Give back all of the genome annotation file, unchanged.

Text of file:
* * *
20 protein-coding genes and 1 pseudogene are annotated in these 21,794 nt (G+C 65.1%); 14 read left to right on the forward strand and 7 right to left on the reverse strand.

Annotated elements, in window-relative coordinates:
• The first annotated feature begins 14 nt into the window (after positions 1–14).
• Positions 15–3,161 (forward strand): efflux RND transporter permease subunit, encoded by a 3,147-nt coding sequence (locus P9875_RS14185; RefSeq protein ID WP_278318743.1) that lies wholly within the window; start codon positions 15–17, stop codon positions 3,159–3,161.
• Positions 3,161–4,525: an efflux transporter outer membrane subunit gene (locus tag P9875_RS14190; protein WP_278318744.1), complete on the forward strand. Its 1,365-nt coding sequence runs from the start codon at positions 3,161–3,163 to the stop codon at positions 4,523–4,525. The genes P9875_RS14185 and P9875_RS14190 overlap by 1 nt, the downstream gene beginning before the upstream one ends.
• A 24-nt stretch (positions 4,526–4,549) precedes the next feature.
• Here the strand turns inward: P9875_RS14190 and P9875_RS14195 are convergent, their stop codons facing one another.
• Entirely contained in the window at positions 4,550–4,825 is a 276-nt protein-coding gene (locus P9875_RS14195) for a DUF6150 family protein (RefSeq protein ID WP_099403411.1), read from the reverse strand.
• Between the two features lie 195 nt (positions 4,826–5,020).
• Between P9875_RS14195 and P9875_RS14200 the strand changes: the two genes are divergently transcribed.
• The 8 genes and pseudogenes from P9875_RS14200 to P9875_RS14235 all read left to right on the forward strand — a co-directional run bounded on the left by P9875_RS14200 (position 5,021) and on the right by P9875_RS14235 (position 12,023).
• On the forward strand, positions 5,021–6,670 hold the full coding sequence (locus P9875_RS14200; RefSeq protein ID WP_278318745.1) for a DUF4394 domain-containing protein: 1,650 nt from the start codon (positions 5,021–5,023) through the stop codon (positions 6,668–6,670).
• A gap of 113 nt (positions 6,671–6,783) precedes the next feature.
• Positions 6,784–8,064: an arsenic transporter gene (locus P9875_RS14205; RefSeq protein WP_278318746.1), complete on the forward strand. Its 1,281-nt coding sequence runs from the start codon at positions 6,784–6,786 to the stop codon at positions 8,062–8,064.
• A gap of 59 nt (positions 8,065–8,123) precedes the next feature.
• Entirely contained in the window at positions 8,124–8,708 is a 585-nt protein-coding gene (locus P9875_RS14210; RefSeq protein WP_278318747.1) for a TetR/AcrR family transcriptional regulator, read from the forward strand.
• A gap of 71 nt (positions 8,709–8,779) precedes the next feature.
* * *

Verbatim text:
20 protein-coding genes and 1 pseudogene are annotated in these 21,794 nt (G+C 65.1%); 14 read left to right on the forward strand and 7 right to left on the reverse strand.

Annotated elements, in window-relative coordinates:
• The first annotated feature begins 14 nt into the window (after positions 1–14).
• Positions 15–3,161 (forward strand): efflux RND transporter permease subunit, encoded by a 3,147-nt coding sequence (locus P9875_RS14185; RefSeq protein ID WP_278318743.1) that lies wholly within the window; start codon positions 15–17, stop codon positions 3,159–3,161.
• Positions 3,161–4,525: an efflux transporter outer membrane subunit gene (locus tag P9875_RS14190; protein WP_278318744.1), complete on the forward strand. Its 1,365-nt coding sequence runs from the start codon at positions 3,161–3,163 to the stop codon at positions 4,523–4,525. The genes P9875_RS14185 and P9875_RS14190 overlap by 1 nt, the downstream gene beginning before the upstream one ends.
• A 24-nt stretch (positions 4,526–4,549) precedes the next feature.
• Here the strand turns inward: P9875_RS14190 and P9875_RS14195 are convergent, their stop codons facing one another.
• Entirely contained in the window at positions 4,550–4,825 is a 276-nt protein-coding gene (locus P9875_RS14195) for a DUF6150 family protein (RefSeq protein ID WP_099403411.1), read from the reverse strand.
• Between the two features lie 195 nt (positions 4,826–5,020).
• Between P9875_RS14195 and P9875_RS14200 the strand changes: the two genes are divergently transcribed.
• The 8 genes and pseudogenes from P9875_RS14200 to P9875_RS14235 all read left to right on the forward strand — a co-directional run bounded on the left by P9875_RS14200 (position 5,021) and on the right by P9875_RS14235 (position 12,023).
• On the forward strand, positions 5,021–6,670 hold the full coding sequence (locus P9875_RS14200; RefSeq protein ID WP_278318745.1) for a DUF4394 domain-containing protein: 1,650 nt from the start codon (positions 5,021–5,023) through the stop codon (positions 6,668–6,670).
• A gap of 113 nt (positions 6,671–6,783) precedes the next feature.
• Positions 6,784–8,064: an arsenic transporter gene (locus P9875_RS14205; RefSeq protein WP_278318746.1), complete on the forward strand. Its 1,281-nt coding sequence runs from the start codon at positions 6,784–6,786 to the stop codon at positions 8,062–8,064.
• A gap of 59 nt (positions 8,065–8,123) precedes the next feature.
• Entirely contained in the window at positions 8,124–8,708 is a 585-nt protein-coding gene (locus P9875_RS14210; RefSeq protein WP_278318747.1) for a TetR/AcrR family transcriptional regulator, read from the forward strand.
• A gap of 71 nt (positions 8,709–8,779) precedes the next feature.